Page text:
Wednesday, February 26, 2014

Concerning What Happened to a Sencschal of Carcasona

Another time, when Count Lucanor was conversing with Patronio, he spoke to him in the following manner:

"Patronio, as I know that death is unavoidable, I would now, while I have yet time, found some work of charity which may hereafter be applied for the benefit of my soul, and of which good act all the world may be cognizant. I pray you, therefore, to advise me how best to accomplish this end."

"My lord," said Patronio, "whatever you do, whatever may be your object, or whatever your intentions, act always with honour and justice. But, as you desire to know how a man should act so as to benefit his soul and increase his reputation, I should be much pleased by being permitted to relate to you what happened to a Seneschal of Carcasona."

The Count desired to be informed what that was.

"My lord, a Seneschal of Carcasona being seriously ill, and informed that he was not likely to recover, sent for the Prior of the Dominican Friars and the Guardian of the Franciscan Order, and informed them what he wished they should do for the salvation of his soul, and desired that if he died they would see fulfilled all the dispositions of his will. They, on their part, willingly agreed, for he left much for alms, prayers, and masses. Now, when all his charitable dispositions had been complied with, the friars were well satisfied, and hoped trustingly for the eternal salvation of his soul.

"It happened some short time after this that there was a woman in the town said to be possessed of the Devil, and who spoke most extraordinary things. The friars, hearing this, thought it advisable to go to her and inquire if she knew anything respecting the soul of the Seneschal, and they did so.

"As soon as they entered the house where the possessed woman lived, and before they could put any questions to her, she cried out, that she well knew why they were come, and that the soul of the Seneschal was in hell, where she had left it a short time ago.

"When the friars heard this, they told her she lied, for they were certain that the Seneschal had humbly confessed and devoutly received the sacraments of the holy Mother Church; and that, since the Christian faith was infallible, it was not possible that what she said could be true.

"She replied, that, without doubt, the faith and law of Christians are very true, but that he had not acted as a sincere Christian before his death; that, however much he might have given, hoping thus to secure the salvation of his soul, still it was not given with a good grace for he had commanded that the charitable dispositions of his will should only be executed in case he died, when he could no longer retain possession of his riches nor carry them with him to the grave. Had he recovered, he never intended fulfilling any part of these charitable intentions. Moreover, he regarded only the opinion of those around him and of the world, hoping thus to obtain fame and honour by his charitable donations. Therefore, although he did a good act, it was not well done, since man must be judged by his intentions, and the intentions of the Seneschal were not good, although they may have appeared so; therefore he has received his reward.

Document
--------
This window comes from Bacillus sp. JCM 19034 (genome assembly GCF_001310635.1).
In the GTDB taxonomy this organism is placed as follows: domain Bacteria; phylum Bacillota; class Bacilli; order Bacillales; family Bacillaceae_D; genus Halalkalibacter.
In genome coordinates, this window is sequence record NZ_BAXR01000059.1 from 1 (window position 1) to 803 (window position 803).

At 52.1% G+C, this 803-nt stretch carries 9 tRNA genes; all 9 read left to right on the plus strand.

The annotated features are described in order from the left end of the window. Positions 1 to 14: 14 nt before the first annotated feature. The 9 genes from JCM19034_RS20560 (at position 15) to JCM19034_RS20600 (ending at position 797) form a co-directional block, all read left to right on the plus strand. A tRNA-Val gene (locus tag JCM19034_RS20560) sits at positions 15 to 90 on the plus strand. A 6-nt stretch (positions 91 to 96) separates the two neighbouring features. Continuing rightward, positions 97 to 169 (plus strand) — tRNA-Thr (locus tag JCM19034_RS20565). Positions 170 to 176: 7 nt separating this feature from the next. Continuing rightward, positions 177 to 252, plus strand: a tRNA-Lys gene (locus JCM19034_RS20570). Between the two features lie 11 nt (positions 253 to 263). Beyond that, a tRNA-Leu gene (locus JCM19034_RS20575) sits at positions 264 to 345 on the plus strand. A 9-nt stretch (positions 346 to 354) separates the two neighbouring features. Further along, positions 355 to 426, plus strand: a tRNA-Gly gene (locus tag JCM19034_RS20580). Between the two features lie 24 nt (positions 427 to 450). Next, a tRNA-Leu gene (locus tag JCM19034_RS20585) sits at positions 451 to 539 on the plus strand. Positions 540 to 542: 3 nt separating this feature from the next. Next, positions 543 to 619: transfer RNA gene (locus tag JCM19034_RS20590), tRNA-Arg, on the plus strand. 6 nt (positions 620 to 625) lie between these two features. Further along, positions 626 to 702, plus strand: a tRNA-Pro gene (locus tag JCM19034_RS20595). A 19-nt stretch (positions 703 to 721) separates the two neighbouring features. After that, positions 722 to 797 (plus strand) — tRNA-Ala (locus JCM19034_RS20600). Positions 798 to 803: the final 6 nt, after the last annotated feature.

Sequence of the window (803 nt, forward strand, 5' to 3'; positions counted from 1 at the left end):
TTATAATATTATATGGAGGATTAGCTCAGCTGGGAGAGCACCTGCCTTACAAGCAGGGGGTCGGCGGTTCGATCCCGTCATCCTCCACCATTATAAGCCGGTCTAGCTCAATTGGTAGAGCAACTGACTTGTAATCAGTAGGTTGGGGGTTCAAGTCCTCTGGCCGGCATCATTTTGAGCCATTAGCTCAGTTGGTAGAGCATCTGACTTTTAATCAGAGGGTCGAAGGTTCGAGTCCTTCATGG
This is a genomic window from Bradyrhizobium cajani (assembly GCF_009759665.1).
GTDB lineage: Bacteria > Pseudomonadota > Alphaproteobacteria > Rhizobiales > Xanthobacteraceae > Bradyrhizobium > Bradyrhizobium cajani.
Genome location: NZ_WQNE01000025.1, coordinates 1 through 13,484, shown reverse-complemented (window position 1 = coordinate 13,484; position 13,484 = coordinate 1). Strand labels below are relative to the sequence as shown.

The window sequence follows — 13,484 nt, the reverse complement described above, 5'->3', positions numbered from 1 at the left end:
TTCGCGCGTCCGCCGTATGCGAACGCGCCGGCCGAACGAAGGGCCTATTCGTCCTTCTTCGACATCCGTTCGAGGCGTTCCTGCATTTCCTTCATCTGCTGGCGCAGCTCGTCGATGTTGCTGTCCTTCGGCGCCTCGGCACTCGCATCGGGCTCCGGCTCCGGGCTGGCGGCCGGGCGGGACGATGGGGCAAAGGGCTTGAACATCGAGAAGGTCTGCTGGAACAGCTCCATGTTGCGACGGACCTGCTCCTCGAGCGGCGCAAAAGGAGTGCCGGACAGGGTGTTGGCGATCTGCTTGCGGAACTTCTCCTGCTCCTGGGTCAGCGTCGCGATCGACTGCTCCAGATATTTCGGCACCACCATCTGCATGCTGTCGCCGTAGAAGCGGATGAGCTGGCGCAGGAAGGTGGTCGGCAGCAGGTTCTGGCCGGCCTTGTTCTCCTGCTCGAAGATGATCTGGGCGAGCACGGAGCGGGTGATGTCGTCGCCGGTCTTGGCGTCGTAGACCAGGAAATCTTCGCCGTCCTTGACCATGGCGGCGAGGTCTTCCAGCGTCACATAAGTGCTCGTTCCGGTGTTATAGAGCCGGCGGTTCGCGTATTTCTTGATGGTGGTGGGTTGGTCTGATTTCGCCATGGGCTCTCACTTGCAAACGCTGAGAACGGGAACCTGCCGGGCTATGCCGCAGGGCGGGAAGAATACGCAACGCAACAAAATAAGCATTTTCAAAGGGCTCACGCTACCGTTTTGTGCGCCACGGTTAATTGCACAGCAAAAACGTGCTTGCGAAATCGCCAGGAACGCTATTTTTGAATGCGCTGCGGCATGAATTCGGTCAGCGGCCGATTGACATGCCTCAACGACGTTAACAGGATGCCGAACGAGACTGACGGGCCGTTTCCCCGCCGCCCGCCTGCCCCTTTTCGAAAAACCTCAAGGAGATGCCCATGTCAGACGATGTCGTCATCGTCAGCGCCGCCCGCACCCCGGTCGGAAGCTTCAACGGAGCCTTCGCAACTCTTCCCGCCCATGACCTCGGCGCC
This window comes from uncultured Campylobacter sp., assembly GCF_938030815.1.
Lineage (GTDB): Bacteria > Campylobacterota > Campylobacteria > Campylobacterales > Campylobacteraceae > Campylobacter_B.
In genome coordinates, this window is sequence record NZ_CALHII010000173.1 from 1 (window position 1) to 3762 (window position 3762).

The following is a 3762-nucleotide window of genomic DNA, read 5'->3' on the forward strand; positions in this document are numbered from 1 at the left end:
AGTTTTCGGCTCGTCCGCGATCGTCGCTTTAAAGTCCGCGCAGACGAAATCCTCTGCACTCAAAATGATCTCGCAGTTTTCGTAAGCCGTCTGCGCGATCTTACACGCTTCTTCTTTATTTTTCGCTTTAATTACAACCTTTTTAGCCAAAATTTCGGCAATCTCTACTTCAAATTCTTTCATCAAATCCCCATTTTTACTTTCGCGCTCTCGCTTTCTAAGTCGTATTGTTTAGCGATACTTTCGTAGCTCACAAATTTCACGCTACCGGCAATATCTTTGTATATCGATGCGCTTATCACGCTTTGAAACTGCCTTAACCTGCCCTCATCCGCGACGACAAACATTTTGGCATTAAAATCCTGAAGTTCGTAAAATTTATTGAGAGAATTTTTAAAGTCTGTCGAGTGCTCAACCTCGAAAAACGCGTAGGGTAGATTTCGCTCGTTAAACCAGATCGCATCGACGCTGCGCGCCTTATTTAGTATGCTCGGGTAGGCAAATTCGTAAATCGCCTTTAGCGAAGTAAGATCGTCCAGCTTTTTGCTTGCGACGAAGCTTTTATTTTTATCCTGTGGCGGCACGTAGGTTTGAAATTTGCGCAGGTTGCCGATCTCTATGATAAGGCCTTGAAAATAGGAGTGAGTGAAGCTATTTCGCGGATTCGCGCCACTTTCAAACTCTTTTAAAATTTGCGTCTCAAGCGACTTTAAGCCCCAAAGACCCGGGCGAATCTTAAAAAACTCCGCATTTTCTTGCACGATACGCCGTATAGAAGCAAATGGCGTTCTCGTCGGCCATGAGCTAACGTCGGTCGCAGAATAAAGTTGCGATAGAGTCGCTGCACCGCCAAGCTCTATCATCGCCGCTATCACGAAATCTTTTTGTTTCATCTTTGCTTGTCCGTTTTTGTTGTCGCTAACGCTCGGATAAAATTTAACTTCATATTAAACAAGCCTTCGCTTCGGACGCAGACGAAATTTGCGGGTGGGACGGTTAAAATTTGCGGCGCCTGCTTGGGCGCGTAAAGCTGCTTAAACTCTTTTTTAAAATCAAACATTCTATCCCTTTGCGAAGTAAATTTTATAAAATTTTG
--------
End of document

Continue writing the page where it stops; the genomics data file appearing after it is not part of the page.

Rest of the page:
"And you, Count Lucanor, since you desire my counsel, I give you that which appears to me most valuable. It is, if you wish to do good, to do it while you have life, if you hope for a reward hereafter. The first thing required of you is to repair the wrongs you may have done, for little will it avail you to steal the sheep and offer the feet to God. So, likewise, you will benefit little by holding the fruit of robbery and spoliation, although you may give alms out of your ill-gotten gains. In order that your alms may be worthy of acceptance, it is necessary that they partake of the following conditions : firstly, that the gift be a part of your own rightful property, given under the influence of a true and contrite spirit, not from the superfluities, but from that which the giver is in need of himself. Again, the donation should be made during life, and, lastly, it should be done simply for the love of God, and not through vain-glory or worldly feeling. The fulfilling these conditions constitutes righteous almsgiving, for which a man may expect to be well rewarded. Nevertheless, neither you nor any one else should fail to do good, although they may not be able to fulfill all the above conditions; that would be very weak and unwise, for certain it is that a good action always claims its reward. Meritorious works draw men from sin, induce to repentance, and to the well-being of the soul, tending even to fame and worldly advantages. All good actions tend to good; nevertheless, they will be more available for salvation and more profitable to his soul if a man act under the influence of the conditions above mentioned."

And Count Lucanor, considering what Patronio said was true, resolved to follow his advice, and prayed to God for grace to enable him to do so.

And Don Juan, finding that this was a very good example, caused it to be written in this book, and made these lines, which say:

In aim, as well as deed, be pure,
If you would make your glory sure.

 - Don Juan Manuel, Libro de los Enxiemplos del Conde Lucanor et de Patronio, 1335. Trans. James York, 1868.

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